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Computer Programming in Schools: The State of Play in Canada and Around the World

What about the integration of computer programming in school curricula in Canada and elsewhere in the world? The answer in this article!

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Researchers state that "there is no doubt that learning and practicing computer programming fosters the development of broader skills in all academic subjects as well as in learning areas such as problem solving, creative thinking, and critical thinking." What about the integration of computer programming into school curricula in Canada and elsewhere in the world?

Our REPORT Days of reflection on the pedagogical use of computer programming: Findings on the integration of digital literacywhich was published last June, contains a section presenting the state of the art on the integration of computer programming in school curricula in Canada and elsewhere in the world. The information presented here is taken from that report.

In Canada

"In the majority of Canadian provinces and territories, information and communication technologies (ICT) are integrated into the school curriculum in a mandatory, cross-curricular manner, sometimes as early as preschool," the report states.

In Manitoba, for example, the curriculum entitled Literacy with Information and Communication Technology (LwICT) provides a framework for the development of digital learning and skills from preschool to Grade 12. In New Brunswick, a similar curriculum called Middle School Technology Education guides the integration of computer science, which begins in the English-speaking middle school.

In both of these curricula, learning programming occupies a superficial or secondary place since the concepts included in them are very diverse, ranging from ethical behavior on the Web to the use of word processing software.

For example, in most jurisdictions, "explicit learning of programming and the concepts behind it is mostly done in the last two or three years of high school, in the form of electives. For example, in Saskatchewan, courses Computer Sciences are offered to students in grades 11 and 12 in the same way as physics or chemistry courses. In Alberta, a variety of courses can be chosen by students in the program Career and Technology Studies.

"Generally speaking, the integration of ICT throughout the school career is aimed more at the overall development of the student so that he or she becomes an autonomous citizen in the digital age. Specialized computer science and programming courses, which are optional in the last years of high school, are part of a much more utilitarian and technocratic approach.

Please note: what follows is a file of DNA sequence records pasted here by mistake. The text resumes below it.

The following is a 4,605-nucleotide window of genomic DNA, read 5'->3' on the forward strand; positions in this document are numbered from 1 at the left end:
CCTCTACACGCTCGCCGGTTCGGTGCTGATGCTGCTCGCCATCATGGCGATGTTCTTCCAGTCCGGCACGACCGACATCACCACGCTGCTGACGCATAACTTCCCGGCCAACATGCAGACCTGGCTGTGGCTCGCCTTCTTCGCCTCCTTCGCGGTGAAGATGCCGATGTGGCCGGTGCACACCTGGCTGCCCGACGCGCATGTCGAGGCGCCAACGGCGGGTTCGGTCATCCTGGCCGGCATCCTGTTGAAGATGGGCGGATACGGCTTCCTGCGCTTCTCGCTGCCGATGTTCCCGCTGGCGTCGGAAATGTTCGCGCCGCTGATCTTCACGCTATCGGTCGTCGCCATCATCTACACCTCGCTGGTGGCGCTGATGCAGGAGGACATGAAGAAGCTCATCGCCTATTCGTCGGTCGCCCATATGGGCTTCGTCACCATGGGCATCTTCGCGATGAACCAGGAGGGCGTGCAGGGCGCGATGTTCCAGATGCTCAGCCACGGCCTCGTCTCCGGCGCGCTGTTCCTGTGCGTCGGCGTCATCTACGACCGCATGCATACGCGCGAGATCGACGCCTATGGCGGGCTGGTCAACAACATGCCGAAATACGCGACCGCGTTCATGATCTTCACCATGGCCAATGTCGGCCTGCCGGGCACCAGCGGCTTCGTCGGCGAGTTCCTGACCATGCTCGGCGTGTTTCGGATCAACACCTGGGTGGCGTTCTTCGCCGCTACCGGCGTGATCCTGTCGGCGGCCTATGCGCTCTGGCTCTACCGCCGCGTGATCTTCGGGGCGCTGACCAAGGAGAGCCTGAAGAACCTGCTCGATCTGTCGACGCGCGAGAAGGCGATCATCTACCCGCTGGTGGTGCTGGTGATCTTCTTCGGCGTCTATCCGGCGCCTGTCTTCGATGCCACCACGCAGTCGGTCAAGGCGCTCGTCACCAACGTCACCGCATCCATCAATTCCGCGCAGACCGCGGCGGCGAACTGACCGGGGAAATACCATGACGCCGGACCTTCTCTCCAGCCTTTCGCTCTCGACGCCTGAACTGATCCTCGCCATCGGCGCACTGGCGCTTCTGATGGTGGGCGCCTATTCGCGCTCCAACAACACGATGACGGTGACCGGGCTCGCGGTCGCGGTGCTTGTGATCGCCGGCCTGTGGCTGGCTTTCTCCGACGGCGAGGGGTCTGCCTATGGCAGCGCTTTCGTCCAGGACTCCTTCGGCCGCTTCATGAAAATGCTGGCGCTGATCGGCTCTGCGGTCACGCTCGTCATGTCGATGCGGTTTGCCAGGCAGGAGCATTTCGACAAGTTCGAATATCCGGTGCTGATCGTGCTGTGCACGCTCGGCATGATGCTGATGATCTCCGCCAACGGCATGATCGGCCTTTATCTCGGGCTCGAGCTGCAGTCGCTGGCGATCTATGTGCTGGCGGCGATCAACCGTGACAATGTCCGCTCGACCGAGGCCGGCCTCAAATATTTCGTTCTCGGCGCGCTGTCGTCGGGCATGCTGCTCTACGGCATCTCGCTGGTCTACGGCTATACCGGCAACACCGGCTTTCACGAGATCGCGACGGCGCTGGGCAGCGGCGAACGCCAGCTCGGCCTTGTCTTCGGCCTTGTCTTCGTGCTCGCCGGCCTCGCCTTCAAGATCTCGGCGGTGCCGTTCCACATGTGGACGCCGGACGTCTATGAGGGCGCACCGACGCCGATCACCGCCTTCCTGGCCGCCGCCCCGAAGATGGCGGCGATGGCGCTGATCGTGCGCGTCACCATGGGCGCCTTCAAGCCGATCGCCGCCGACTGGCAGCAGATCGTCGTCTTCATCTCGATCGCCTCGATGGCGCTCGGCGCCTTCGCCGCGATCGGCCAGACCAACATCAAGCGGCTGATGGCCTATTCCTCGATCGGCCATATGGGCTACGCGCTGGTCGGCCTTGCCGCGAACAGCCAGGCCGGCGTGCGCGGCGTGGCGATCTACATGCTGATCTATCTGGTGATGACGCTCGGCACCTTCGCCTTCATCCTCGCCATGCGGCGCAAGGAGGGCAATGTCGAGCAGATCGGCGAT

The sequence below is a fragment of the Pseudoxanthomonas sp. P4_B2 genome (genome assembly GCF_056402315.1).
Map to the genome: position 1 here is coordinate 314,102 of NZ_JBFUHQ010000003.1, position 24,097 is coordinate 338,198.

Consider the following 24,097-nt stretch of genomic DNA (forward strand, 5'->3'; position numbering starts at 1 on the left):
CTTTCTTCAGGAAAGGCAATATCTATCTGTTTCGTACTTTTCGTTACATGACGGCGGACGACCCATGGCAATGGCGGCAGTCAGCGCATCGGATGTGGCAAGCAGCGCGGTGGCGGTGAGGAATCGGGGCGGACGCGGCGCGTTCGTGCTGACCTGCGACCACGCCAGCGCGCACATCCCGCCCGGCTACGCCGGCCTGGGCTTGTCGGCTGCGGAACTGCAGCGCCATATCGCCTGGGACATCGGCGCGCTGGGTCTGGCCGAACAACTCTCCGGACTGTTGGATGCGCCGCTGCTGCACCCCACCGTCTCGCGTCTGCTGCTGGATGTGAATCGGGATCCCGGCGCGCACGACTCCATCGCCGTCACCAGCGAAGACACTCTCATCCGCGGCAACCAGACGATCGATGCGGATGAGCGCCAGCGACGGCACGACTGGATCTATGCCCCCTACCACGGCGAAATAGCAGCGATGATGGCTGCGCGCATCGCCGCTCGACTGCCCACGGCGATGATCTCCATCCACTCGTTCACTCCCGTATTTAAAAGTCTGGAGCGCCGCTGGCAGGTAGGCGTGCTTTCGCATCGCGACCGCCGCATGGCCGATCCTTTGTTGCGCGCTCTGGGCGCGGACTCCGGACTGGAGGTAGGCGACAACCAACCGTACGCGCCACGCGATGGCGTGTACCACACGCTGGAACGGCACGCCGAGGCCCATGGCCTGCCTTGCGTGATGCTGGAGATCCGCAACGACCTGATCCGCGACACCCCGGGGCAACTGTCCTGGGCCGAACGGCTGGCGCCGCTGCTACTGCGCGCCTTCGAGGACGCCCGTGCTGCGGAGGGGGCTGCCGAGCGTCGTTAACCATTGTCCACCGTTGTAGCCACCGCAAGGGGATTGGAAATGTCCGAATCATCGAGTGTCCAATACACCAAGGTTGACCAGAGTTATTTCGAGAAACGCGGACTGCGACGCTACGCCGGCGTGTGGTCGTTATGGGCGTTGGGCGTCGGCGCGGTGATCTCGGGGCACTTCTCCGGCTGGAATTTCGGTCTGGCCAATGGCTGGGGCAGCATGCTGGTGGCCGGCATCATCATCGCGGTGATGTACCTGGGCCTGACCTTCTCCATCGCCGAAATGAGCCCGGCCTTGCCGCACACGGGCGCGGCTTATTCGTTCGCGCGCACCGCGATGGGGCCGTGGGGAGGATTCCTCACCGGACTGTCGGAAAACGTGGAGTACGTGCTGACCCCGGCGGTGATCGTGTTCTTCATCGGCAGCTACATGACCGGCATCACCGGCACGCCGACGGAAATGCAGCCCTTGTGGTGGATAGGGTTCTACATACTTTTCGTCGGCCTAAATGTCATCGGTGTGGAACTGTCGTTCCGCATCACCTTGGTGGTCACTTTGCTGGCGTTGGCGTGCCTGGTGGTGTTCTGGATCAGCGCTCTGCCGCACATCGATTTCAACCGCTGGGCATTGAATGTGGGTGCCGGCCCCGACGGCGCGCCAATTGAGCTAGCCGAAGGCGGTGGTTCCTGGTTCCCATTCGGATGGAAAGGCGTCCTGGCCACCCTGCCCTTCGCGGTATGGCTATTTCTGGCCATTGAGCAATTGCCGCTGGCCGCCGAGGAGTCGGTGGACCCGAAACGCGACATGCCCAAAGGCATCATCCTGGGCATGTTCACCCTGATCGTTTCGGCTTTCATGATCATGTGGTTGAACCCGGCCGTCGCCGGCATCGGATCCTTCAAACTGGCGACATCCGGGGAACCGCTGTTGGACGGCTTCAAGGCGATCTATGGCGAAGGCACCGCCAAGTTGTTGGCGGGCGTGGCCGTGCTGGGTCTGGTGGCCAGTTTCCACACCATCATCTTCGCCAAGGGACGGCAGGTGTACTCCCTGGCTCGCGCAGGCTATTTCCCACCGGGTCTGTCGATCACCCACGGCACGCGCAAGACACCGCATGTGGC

Elsewhere in the world

Elsewhere in the world, many countries have also begun to integrate the development of digital skills in general and programming in particular into their school curricula.

In the United States, the implementation of a compulsory curriculum through grade 12, K12 Computer ScienceThe goal of the program is to provide students with computer skills such as the ability to create computer programs, simulations, and robotic systems, as well as the ability to repair them in the event of a problem.

The UK has also opted for a mandatory course which includes "the development and application of analytical problem-solving, design, and computational thinking skills grounded in a vision of privacy."  

In New ZealandThe digital skills to be developed are also part of a compulsory course in the first year of primary school. "In primary school, skills are developed in an interdisciplinary way and are oriented towards design practices. [...] By the end of high school, students understand algorithms and are able to generalize known algorithms and apply them. They can also implement algorithms by creating more complex programs that they are able to explain and use an organized approach to testing and debugging them."

In BelgiumThe digital skills to be developed by students are also mandatory and interdisciplinary. At the end of primary school, students should be able to produce and process multimedia content and design an algorithm or program to solve a simple problem. By the end of secondary school, they should be able to collaboratively produce multimedia content, in addition to being able to critically judge the rationale and induced consequences of algorithms, including AI and connected objects.

Are you interested in this topic? We strongly recommend that you consult Appendices 22, 23, 24 of the full reportAppendix 20 provides an overview of digital education in Canada and links to the various curricula. Appendix 21 provides an overview of the state of digital education and programming internationally. Finally, Appendix 26 provides an example of a learning progression for programming (Manitoba).

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About the Author

Martine Rioux
Martine Rioux
After studying public communication, Martine worked as a journalist for various publications, before pursuing her career as an interactive communications consultant at La Capitale, a financial group, then at Québec Numérique, an organization she took over as general manager before making the jump. as political advisor in the office of the Minister for Digital Government Transformation. Today she is the online Editor-in-Chief and Special Projects Manager at l'École branchée. Her dream: that everyone has access to technology and can use it as a tool for learning and opening up to the world.

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